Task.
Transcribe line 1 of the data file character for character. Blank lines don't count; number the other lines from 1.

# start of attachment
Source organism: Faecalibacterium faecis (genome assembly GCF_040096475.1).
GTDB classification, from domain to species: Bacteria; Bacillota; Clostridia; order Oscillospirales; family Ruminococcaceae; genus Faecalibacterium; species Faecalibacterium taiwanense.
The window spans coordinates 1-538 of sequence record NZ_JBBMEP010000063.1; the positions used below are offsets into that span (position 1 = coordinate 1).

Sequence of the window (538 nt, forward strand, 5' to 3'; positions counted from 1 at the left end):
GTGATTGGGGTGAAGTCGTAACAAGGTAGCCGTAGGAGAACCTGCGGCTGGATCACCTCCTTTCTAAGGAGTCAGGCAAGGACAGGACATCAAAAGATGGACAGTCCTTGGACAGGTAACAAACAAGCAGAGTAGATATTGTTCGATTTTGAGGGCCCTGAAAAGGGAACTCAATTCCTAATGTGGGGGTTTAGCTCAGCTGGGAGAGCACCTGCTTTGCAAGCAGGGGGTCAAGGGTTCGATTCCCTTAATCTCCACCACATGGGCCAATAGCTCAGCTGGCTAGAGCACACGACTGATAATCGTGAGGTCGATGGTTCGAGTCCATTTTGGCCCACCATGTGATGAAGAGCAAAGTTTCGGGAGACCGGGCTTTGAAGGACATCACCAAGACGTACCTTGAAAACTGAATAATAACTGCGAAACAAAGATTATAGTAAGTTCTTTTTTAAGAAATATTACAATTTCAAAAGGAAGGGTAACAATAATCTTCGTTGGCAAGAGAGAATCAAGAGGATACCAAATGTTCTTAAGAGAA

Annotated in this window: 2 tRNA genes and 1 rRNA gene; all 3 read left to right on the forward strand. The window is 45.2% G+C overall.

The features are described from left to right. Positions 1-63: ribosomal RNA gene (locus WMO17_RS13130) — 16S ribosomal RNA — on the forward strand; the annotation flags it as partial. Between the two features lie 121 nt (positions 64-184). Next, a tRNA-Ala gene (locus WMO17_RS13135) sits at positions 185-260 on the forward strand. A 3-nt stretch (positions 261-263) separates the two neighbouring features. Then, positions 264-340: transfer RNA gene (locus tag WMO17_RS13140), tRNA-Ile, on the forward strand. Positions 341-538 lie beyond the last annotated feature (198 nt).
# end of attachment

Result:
Source organism: Faecalibacterium faecis (genome assembly GCF_040096475.1).